Digital Identity Graph helps detect fraud, cyberattacks

ThreatMetrix announced at RSA Conference the newest innovation in the fight against global cybercrime – the Digital Identity Graph, a framework for anonymized global digital identities on the internet.

Digital Identity Graph

The Digital Identity Graph maps the complex and ever-changing associations among people and their communication devices, account credentials, telephone numbers, physical addresses and the businesses with which they interact. Using the underlying graph framework, ThreatMetrix can define digital persona relationships on a global scale, enabling businesses to identify fraud and cyberattacks with real-time speed and precision without compromising privacy.

The Digital Identity Graph framework is a data science and engineering achievement with multiple far-reaching applications. ThreatMetrix anticipates that these concepts will be adopted broadly and yield enduring value for the security and fraud prevention industry as a whole.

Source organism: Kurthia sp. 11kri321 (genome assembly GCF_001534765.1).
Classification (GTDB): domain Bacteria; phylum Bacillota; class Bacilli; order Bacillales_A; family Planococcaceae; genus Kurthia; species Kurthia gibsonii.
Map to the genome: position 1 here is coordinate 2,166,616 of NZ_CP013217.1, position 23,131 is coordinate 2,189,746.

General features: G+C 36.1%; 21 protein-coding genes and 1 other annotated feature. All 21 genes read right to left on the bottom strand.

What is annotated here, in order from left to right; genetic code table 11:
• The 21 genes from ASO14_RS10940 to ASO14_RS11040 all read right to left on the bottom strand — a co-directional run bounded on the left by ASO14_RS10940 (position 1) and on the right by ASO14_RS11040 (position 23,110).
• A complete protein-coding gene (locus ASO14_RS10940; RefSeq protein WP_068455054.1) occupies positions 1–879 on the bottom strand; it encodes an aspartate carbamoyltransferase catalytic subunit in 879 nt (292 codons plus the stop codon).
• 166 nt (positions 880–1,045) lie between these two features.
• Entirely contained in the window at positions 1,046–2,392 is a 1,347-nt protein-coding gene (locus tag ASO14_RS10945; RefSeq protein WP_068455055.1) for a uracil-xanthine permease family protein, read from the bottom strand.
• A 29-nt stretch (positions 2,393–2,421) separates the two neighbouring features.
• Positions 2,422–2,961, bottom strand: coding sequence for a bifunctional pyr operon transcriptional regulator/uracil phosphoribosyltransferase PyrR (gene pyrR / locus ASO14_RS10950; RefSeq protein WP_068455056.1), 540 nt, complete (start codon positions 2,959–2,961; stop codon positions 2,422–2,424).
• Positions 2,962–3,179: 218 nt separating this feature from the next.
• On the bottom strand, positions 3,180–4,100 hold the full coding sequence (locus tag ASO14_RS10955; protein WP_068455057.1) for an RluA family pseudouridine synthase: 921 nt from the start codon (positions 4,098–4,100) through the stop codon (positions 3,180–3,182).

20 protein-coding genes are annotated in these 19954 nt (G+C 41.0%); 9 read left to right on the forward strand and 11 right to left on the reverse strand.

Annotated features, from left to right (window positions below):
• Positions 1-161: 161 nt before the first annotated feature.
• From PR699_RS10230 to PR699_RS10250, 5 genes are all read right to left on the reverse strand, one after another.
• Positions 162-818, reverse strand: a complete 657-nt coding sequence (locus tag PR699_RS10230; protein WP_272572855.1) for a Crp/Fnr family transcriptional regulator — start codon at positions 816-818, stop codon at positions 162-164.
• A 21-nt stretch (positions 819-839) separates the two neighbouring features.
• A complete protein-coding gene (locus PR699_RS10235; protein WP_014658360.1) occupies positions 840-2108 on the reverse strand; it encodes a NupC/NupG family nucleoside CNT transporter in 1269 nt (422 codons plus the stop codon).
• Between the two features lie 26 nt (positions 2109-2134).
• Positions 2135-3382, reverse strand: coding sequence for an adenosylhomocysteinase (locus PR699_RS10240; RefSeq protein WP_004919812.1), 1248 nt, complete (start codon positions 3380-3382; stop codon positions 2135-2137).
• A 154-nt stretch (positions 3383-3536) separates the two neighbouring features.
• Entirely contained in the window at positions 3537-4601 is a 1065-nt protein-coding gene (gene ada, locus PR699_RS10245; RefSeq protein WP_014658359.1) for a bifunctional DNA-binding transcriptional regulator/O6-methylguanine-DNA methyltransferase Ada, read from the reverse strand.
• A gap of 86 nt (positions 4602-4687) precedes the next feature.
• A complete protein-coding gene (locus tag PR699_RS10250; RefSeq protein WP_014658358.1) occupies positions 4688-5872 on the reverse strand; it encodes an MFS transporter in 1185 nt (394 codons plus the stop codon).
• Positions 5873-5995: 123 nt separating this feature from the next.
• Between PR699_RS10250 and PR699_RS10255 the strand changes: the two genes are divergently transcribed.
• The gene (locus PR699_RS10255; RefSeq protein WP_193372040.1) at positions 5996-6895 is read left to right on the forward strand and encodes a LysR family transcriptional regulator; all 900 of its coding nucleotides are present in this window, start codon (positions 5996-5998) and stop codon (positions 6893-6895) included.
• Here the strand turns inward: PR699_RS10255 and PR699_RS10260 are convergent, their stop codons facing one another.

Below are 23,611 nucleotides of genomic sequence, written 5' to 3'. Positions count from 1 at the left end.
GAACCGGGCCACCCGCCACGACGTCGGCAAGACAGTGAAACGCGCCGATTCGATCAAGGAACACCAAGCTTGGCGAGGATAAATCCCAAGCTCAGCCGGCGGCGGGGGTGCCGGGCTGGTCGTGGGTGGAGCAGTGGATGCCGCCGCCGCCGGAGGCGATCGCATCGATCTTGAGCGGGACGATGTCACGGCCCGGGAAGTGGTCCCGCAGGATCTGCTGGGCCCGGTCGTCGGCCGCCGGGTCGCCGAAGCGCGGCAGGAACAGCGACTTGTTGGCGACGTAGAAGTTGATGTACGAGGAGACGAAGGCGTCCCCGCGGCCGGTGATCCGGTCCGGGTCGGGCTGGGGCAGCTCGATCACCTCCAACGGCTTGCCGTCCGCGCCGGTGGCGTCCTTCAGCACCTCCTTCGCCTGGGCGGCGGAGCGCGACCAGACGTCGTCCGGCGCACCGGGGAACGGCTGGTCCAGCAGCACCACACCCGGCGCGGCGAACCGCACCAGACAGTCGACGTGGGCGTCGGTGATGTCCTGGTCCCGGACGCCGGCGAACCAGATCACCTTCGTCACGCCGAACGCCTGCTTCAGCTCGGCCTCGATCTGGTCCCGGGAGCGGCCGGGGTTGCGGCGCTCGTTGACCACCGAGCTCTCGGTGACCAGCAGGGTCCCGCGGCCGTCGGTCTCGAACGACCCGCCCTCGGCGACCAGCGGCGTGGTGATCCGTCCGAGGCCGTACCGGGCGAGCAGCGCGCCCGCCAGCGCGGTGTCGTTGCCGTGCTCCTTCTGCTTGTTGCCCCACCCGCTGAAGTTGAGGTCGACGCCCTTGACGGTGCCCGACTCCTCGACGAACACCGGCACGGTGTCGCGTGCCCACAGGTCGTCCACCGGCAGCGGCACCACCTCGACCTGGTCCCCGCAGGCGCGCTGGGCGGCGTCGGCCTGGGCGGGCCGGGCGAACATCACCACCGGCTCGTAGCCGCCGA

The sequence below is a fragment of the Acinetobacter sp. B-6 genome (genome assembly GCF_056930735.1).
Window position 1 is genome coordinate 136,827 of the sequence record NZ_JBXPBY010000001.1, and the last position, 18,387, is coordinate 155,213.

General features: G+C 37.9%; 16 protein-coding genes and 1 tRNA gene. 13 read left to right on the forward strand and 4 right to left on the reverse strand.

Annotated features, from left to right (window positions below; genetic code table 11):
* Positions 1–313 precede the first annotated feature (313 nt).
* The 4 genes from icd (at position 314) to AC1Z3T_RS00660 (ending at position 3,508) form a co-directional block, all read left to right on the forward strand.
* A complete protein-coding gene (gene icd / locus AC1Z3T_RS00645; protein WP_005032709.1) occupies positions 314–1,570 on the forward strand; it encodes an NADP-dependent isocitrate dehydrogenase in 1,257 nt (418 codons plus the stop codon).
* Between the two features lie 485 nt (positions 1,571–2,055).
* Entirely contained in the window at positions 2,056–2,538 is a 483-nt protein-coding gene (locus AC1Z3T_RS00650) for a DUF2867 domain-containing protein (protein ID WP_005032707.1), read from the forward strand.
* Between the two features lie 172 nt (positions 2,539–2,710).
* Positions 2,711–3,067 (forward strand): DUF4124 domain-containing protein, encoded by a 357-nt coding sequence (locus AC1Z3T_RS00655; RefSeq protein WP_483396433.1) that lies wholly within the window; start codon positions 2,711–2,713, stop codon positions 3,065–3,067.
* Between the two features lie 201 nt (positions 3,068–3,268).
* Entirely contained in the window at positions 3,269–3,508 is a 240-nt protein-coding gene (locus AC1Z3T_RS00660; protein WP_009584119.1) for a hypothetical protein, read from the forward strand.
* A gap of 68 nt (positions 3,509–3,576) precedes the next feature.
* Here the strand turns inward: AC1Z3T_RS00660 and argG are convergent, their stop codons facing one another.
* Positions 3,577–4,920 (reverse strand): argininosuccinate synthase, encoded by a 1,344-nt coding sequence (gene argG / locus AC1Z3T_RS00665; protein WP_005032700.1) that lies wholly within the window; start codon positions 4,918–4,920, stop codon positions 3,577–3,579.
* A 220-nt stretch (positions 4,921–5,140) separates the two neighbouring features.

Today, the Digital Identity Graph is the underlying fabric that powers global shared intelligence through the ThreatMetrix Digital Identity Network. ThreatMetrix applies machine learning, behavioral analytics and other advanced techniques on top of the graph across 2 billion monthly transactions serving 4,000 customers globally. The graph is strengthened with every transaction through the ThreatMetrix network, mapping the relationships of digital identities across the globe.

“The Digital Identity Graph allows us to leapfrog established authentication procedures that are widely known in the analog world,” said Andreas Baumhof, chief technology officer. “For example, the traditional credit bureau model of authentication based on knowing a name, physical address or social security number is rapidly becoming outdated and irrelevant. This static information is already known to fraudsters due to numerous data breaches. The power of the graph is knowing when your information is used out of context – without even needing to know who you are. In milliseconds, we can differentiate between a cyber attack and a trusted user without compromising privacy.”

RSA Conference 2016

Don't miss